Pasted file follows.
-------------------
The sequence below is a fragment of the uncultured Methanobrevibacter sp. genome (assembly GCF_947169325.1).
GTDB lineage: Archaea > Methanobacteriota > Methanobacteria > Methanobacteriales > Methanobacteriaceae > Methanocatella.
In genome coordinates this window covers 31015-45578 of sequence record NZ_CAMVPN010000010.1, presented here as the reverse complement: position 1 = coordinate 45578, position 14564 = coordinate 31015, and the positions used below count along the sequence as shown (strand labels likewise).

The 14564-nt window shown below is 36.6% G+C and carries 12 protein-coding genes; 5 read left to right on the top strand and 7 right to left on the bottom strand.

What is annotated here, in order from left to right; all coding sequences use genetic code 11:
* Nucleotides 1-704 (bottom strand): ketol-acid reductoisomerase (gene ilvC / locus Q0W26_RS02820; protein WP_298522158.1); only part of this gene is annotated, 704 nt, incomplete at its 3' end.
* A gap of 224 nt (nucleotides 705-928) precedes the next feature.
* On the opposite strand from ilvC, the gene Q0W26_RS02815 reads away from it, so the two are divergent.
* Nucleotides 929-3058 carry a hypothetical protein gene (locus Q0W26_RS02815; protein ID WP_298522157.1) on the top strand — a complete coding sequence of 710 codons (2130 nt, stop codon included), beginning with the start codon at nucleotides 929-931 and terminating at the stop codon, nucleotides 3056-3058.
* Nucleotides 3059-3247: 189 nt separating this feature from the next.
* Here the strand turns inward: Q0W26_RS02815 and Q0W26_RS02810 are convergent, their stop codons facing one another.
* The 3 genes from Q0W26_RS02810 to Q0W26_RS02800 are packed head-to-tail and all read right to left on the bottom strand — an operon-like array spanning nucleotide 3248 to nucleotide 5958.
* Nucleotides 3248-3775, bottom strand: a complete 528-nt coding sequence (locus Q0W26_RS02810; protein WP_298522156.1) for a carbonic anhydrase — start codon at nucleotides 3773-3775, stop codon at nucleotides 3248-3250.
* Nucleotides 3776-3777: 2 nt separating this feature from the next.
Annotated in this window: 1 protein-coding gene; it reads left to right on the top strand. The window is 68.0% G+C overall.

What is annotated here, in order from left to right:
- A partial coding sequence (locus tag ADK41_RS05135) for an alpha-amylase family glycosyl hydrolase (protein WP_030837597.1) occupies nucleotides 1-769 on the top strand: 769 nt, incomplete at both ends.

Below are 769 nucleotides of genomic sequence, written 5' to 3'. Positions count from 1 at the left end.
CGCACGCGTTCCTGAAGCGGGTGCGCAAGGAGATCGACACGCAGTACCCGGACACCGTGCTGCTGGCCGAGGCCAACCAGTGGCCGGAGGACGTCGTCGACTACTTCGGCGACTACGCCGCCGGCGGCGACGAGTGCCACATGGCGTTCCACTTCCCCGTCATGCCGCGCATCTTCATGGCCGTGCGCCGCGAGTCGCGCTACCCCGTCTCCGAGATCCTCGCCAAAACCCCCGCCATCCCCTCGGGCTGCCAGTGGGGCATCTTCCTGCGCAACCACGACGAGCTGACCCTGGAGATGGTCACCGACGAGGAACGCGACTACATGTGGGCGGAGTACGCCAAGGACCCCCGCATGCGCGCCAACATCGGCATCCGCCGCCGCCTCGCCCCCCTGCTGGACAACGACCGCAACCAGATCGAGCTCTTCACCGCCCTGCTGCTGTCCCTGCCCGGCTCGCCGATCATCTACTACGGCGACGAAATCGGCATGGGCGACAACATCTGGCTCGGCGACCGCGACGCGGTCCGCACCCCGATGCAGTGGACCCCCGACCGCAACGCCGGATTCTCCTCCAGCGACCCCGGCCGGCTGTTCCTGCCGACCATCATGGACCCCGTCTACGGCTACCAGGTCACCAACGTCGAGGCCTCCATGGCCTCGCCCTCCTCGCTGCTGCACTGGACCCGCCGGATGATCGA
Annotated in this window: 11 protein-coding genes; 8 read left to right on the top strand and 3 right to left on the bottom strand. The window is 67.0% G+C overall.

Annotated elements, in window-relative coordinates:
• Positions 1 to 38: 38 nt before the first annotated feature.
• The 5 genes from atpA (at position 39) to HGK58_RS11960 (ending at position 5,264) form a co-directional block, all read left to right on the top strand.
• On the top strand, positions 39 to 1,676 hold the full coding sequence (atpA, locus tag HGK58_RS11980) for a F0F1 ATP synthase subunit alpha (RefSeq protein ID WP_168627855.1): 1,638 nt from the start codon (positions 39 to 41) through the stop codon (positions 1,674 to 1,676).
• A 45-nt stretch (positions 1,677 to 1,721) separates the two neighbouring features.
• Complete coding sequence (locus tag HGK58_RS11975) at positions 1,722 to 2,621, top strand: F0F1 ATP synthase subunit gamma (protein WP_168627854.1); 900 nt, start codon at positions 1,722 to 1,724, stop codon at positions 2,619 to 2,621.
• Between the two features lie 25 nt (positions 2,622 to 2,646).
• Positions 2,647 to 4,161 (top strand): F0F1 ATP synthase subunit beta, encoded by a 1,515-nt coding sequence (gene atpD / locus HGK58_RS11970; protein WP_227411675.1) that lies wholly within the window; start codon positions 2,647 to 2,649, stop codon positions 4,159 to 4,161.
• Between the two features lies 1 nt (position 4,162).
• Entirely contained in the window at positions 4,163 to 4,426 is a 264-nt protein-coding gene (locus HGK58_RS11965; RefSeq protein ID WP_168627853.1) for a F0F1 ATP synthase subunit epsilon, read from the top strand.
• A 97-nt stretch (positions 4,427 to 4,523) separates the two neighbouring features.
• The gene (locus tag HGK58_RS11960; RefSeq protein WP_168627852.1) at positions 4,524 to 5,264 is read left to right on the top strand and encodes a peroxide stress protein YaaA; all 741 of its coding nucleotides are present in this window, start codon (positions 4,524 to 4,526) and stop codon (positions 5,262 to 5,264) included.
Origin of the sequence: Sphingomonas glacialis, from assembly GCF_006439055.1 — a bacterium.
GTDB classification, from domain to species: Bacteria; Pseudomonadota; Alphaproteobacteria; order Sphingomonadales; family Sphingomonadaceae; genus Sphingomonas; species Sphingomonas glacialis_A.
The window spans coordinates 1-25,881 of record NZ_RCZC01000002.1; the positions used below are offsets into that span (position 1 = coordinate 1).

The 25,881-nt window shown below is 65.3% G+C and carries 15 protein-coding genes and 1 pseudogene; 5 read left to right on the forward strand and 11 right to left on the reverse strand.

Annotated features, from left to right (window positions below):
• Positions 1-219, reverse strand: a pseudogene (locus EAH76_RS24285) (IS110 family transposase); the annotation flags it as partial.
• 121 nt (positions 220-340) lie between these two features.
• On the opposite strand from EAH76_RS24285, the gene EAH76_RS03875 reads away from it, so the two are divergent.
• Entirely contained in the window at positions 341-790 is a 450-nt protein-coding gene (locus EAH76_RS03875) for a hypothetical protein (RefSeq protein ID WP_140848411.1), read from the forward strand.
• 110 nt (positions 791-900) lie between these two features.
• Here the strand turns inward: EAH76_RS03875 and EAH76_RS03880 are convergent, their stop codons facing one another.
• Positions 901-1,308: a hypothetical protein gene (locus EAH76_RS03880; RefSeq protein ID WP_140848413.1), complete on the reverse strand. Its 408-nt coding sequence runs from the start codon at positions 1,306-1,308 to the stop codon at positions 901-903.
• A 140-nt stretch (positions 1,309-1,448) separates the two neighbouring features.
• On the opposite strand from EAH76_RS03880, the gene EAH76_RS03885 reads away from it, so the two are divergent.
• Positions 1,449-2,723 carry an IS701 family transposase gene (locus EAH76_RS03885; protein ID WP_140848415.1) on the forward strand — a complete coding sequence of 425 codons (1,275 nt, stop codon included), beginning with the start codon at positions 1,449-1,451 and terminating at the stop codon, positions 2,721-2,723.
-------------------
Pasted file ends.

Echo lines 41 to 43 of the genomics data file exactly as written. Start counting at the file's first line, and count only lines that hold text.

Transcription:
• Entirely contained in the window at positions 341-790 is a 450-nt protein-coding gene (locus EAH76_RS03875) for a hypothetical protein (RefSeq protein ID WP_140848411.1), read from the forward strand.
• 110 nt (positions 791-900) lie between these two features.
• Here the strand turns inward: EAH76_RS03875 and EAH76_RS03880 are convergent, their stop codons facing one another.